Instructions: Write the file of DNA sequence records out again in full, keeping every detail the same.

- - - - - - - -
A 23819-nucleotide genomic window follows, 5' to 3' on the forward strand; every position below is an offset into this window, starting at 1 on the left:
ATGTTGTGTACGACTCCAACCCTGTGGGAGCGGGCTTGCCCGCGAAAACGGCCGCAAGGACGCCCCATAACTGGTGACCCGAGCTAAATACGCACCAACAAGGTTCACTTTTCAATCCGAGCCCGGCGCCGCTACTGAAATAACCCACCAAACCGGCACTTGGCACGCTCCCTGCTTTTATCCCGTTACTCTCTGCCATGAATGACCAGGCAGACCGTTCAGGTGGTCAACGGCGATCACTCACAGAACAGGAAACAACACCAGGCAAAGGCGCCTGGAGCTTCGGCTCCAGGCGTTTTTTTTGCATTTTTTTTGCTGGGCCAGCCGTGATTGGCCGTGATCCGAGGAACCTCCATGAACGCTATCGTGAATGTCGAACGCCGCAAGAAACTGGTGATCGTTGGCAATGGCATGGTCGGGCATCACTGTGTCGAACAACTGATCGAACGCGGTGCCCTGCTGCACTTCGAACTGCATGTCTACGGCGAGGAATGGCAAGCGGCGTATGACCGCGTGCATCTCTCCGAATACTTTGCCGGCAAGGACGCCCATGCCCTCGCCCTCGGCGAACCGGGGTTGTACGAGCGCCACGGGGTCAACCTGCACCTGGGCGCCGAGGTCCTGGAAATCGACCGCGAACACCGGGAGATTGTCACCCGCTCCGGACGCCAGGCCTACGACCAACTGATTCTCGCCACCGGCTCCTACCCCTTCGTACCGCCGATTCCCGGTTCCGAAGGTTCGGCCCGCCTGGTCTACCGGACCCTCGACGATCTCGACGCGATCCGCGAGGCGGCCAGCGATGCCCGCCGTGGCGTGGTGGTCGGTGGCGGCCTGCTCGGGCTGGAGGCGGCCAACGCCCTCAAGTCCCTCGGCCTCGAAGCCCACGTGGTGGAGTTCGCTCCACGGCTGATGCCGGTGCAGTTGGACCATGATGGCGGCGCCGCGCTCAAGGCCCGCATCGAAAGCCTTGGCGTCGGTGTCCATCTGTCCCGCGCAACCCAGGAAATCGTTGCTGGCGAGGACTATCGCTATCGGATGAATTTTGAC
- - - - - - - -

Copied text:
A 23819-nucleotide genomic window follows, 5' to 3' on the forward strand; every position below is an offset into this window, starting at 1 on the left:
ATGTTGTGTACGACTCCAACCCTGTGGGAGCGGGCTTGCCCGCGAAAACGGCCGCAAGGACGCCCCATAACTGGTGACCCGAGCTAAATACGCACCAACAAGGTTCACTTTTCAATCCGAGCCCGGCGCCGCTACTGAAATAACCCACCAAACCGGCACTTGGCACGCTCCCTGCTTTTATCCCGTTACTCTCTGCCATGAATGACCAGGCAGACCGTTCAGGTGGTCAACGGCGATCACTCACAGAACAGGAAACAACACCAGGCAAAGGCGCCTGGAGCTTCGGCTCCAGGCGTTTTTTTTGCATTTTTTTTGCTGGGCCAGCCGTGATTGGCCGTGATCCGAGGAACCTCCATGAACGCTATCGTGAATGTCGAACGCCGCAAGAAACTGGTGATCGTTGGCAATGGCATGGTCGGGCATCACTGTGTCGAACAACTGATCGAACGCGGTGCCCTGCTGCACTTCGAACTGCATGTCTACGGCGAGGAATGGCAAGCGGCGTATGACCGCGTGCATCTCTCCGAATACTTTGCCGGCAAGGACGCCCATGCCCTCGCCCTCGGCGAACCGGGGTTGTACGAGCGCCACGGGGTCAACCTGCACCTGGGCGCCGAGGTCCTGGAAATCGACCGCGAACACCGGGAGATTGTCACCCGCTCCGGACGCCAGGCCTACGACCAACTGATTCTCGCCACCGGCTCCTACCCCTTCGTACCGCCGATTCCCGGTTCCGAAGGTTCGGCCCGCCTGGTCTACCGGACCCTCGACGATCTCGACGCGATCCGCGAGGCGGCCAGCGATGCCCGCCGTGGCGTGGTGGTCGGTGGCGGCCTGCTCGGGCTGGAGGCGGCCAACGCCCTCAAGTCCCTCGGCCTCGAAGCCCACGTGGTGGAGTTCGCTCCACGGCTGATGCCGGTGCAGTTGGACCATGATGGCGGCGCCGCGCTCAAGGCCCGCATCGAAAGCCTTGGCGTCGGTGTCCATCTGTCCCGCGCAACCCAGGAAATCGTTGCTGGCGAGGACTATCGCTATCGGATGAATTTTGAC